Date of Completion


Embargo Period



Clostridium difficile, food-borne, transmission

Major Advisor

Dr. Kumar Venkitanarayanan

Associate Advisor

Dr. Cameron Faustman

Associate Advisor

Dr. Mary Anne Roshni Amalaradjou

Associate Advisor

Dr. Vijay Juneja

Field of Study

Animal Science


Doctor of Philosophy

Open Access

Open Access


Clostridium difficile is a gram-positive, spore-forming, anaerobic, nosocomial pathogen affecting hospitalized patients taking long-term antibiotics. The bacterium is responsible for over 500,000 cases and 29,000 deaths annually (Lessa et al., 2015), with ~ $3 billion in health-care costs (O'Brien et al., 2007). There has been the emergence of a new hypervirulent strain of C. difficile known as North American Pulsotype 1 (NAP1), which is responsible for severe infections. Further, an increase in the incidence of C. difficile infections outside of hospital environments (Hensgens et al., 2012; McDonald et al., 2006; Rupnik et al., 2009) is observed. It is reported that 32% of all C. difficile illnesses in the United States are community associated C. difficile infections, especially in individuals with no recent hospitalization (Lessa, 2013). C. difficile has been isolated widely from the environment in many countries, especially from soil and water. The persistence of C. difficile in the environment and isolation of hypervirulent C. difficile from food animals and foods suggest a potential role for foods as a source of C. difficile infection in the community.

In this dissertation, the prevalence of C. difficile in ready-to-eat lettuce collected from retail stores in Connecticut was investigated. The results showed a prevalence rate of 23% in ready-to-eat lettuce, with the isolates being toxigenic and resistant to multiple antibiotics. The survival of C. difficile in ready-to-eat lettuce bags packaged with modified atmosphere packaging (MAP) conditions was also studied. C. difficile spores were found to remain viable under MAP, but did not increase in number over 10 days of refrigerated storage.

As the second objective, the viability of C. difficile spores in ground beef subjected to chilling, freezing and cooking was investigated. Results revealed that chilling for a week or freezing for 12 weeks did not affect the survival of C. difficile spores (p > 0.05). Moreover, cooking ground beef to the USDA recommended internal temperature (71.1°C) decreased spore counts only by 1 log CFU/g compared to uncooked controls.

Since no previous research investigated the viability of C. difficile spores in any fermented meat product, the effect of acidity (fermentation) and cooking on the viability of C. difficile spores in ready-to-eat, fermented pork summer sausage over a period of 60 days at 4oC was determined. Results indicated that C. difficile spores can survive the acidity and cooking in fermented pork summer sausage, underscoring the need for effective intervention strategies to control C. difficile contamination of pork carcasses.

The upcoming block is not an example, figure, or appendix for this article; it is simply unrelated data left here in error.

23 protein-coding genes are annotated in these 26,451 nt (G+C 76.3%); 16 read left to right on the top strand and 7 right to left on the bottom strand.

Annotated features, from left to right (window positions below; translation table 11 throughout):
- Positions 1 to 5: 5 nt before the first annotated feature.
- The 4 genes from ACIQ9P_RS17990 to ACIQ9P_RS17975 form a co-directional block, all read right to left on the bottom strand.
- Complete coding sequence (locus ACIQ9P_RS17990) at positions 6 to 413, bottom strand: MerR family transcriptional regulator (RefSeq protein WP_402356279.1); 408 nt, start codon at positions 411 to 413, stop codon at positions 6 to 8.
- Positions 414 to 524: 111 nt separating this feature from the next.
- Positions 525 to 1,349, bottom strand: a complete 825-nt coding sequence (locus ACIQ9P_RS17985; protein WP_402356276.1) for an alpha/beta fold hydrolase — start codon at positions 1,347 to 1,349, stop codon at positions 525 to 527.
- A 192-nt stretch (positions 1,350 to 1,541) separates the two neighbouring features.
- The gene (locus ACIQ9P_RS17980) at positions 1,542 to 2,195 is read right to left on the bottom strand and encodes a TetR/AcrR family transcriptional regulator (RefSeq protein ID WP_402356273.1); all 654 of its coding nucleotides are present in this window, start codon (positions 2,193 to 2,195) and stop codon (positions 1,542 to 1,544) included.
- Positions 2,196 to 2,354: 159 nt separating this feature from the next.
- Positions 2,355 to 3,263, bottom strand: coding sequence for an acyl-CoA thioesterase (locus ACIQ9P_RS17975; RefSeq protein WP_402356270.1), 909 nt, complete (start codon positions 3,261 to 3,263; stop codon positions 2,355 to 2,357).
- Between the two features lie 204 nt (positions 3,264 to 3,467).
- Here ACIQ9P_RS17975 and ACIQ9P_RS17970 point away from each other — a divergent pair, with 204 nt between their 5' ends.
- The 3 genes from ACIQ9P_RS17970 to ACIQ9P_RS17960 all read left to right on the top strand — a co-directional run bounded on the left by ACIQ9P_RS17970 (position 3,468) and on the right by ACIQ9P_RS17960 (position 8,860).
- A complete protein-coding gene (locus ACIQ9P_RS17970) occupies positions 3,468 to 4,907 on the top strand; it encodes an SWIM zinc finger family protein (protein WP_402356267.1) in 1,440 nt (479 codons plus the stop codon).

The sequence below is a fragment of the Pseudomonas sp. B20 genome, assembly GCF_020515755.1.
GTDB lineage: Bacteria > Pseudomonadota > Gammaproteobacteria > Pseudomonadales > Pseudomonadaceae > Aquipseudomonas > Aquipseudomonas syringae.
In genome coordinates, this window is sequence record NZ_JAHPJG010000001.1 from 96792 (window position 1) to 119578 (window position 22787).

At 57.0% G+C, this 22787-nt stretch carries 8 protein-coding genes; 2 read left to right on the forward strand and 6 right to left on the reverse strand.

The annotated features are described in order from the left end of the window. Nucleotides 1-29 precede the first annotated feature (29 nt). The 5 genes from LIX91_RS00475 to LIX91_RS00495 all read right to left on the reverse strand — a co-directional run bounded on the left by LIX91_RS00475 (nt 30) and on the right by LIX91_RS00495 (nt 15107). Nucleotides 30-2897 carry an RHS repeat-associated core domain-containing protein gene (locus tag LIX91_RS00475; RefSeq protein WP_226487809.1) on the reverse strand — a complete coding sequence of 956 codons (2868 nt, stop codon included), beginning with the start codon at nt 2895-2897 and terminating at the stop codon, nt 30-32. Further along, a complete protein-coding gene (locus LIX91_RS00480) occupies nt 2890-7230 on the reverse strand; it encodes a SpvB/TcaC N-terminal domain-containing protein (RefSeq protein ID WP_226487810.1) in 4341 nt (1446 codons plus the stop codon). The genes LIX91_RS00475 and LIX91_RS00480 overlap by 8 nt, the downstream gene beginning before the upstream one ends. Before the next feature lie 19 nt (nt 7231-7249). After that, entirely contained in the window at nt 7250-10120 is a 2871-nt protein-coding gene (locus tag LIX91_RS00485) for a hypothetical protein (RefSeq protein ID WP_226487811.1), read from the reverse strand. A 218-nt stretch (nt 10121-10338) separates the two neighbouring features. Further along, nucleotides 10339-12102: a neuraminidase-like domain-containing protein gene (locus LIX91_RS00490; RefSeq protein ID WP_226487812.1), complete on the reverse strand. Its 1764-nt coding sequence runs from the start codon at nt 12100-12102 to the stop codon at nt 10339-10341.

C. difficile spores can persist on hospital surfaces and equipment for prolonged periods of time, thereby serving as a potential source of infection. Commonly contaminated hospital surfaces and equipment include, floors, toilets, windowsills, bedrails, bedside-tables, thermometers, blood-pressure cuffs, and intravenous catheters (Dubberke et al., 2008; Gerding et al., 2008; Guerrero et al., 2012). C. difficile spores are resistant to most of the commonly used physical and chemical disinfectants, including household dilutions of sodium hypochlorite (Edwards et al., 2016; Fawley et al., 2007; Gerding et al., 2008). Moreover, sodium hypochlorite is not suitable for sanitizing some medical surfaces and devices. Therefore, as the fourth objective, the efficacy of a novel disinfectant, namely octenidine hydrochloride (OH), for reducing C. difficile spores on stainless steel surfaces was evaluated. Application of OH (5%) directly on stainless steel surfaces or wiping with OH decreased populations of C. difficile spores significantly compared to controls.

In infected humans, sporulation of C. difficile vegetative cells occurs in the colon, and newly formed spores shed in the feces can potentially contaminate hospitals and healthcare facilities, leading to new infections through the fecal-oral route (Barbut, Menuet et al. 2009). Therefore, it is critical to control C. difficile sporulation in the human gastrointestinal tract for controlling the infection and its transmission. Aspirin (acetylsalicylic acid) is a non-steroidal anti-inflammatory drug widely used in medicine (Soni 2005). In an observational study of adults diagnosed with C. difficile infection, aspirin was identified as a factor that reduced mortality (Saliba, Barnett-Griness et al. 2014), although the mechanism behind this is not known. Therefore, as the final objective, the effect of aspirin on C. difficile toxin production, spore production, spore germination and spore outgrowth was investigated. Although aspirin had no effect on C. difficile toxin production, it reduced spore production and spore outgrowth significantly in C. difficile (p < 0.05). Results justify follow-up studies in an appropriate animal model to validate the anti-sporulation effect of aspirin against C. difficile.